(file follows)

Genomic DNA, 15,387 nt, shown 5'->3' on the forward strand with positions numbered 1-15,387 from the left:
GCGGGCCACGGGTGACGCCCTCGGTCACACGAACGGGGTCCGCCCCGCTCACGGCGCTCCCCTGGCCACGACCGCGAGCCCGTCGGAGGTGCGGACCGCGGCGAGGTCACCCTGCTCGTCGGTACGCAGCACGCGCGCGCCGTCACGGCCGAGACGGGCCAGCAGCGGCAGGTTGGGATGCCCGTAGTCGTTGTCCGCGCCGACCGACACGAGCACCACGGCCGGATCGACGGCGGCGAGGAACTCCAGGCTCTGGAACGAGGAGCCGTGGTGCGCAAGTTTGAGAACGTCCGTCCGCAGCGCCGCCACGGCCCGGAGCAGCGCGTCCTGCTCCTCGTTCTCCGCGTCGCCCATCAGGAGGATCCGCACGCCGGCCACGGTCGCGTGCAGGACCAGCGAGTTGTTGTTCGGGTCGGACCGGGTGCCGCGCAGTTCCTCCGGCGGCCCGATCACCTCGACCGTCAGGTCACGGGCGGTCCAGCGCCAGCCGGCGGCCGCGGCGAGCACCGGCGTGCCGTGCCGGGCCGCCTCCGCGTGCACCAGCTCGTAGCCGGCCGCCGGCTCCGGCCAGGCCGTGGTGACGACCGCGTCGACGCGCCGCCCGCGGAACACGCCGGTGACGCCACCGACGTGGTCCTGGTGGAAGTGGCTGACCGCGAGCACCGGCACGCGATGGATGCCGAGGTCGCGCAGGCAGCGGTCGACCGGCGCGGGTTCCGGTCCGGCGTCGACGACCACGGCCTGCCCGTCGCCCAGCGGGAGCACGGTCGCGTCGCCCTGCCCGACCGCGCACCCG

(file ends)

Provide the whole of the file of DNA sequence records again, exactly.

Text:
Genomic DNA, 15,387 nt, shown 5'->3' on the forward strand with positions numbered 1-15,387 from the left:
GCGGGCCACGGGTGACGCCCTCGGTCACACGAACGGGGTCCGCCCCGCTCACGGCGCTCCCCTGGCCACGACCGCGAGCCCGTCGGAGGTGCGGACCGCGGCGAGGTCACCCTGCTCGTCGGTACGCAGCACGCGCGCGCCGTCACGGCCGAGACGGGCCAGCAGCGGCAGGTTGGGATGCCCGTAGTCGTTGTCCGCGCCGACCGACACGAGCACCACGGCCGGATCGACGGCGGCGAGGAACTCCAGGCTCTGGAACGAGGAGCCGTGGTGCGCAAGTTTGAGAACGTCCGTCCGCAGCGCCGCCACGGCCCGGAGCAGCGCGTCCTGCTCCTCGTTCTCCGCGTCGCCCATCAGGAGGATCCGCACGCCGGCCACGGTCGCGTGCAGGACCAGCGAGTTGTTGTTCGGGTCGGACCGGGTGCCGCGCAGTTCCTCCGGCGGCCCGATCACCTCGACCGTCAGGTCACGGGCGGTCCAGCGCCAGCCGGCGGCCGCGGCGAGCACCGGCGTGCCGTGCCGGGCCGCCTCCGCGTGCACCAGCTCGTAGCCGGCCGCCGGCTCCGGCCAGGCCGTGGTGACGACCGCGTCGACGCGCCGCCCGCGGAACACGCCGGTGACGCCACCGACGTGGTCCTGGTGGAAGTGGCTGACCGCGAGCACCGGCACGCGATGGATGCCGAGGTCGCGCAGGCAGCGGTCGACCGGCGCGGGTTCCGGTCCGGCGTCGACGACCACGGCCTGCCCGTCGCCCAGCGGGAGCACGGTCGCGTCGCCCTGCCCGACCGCGCACCCG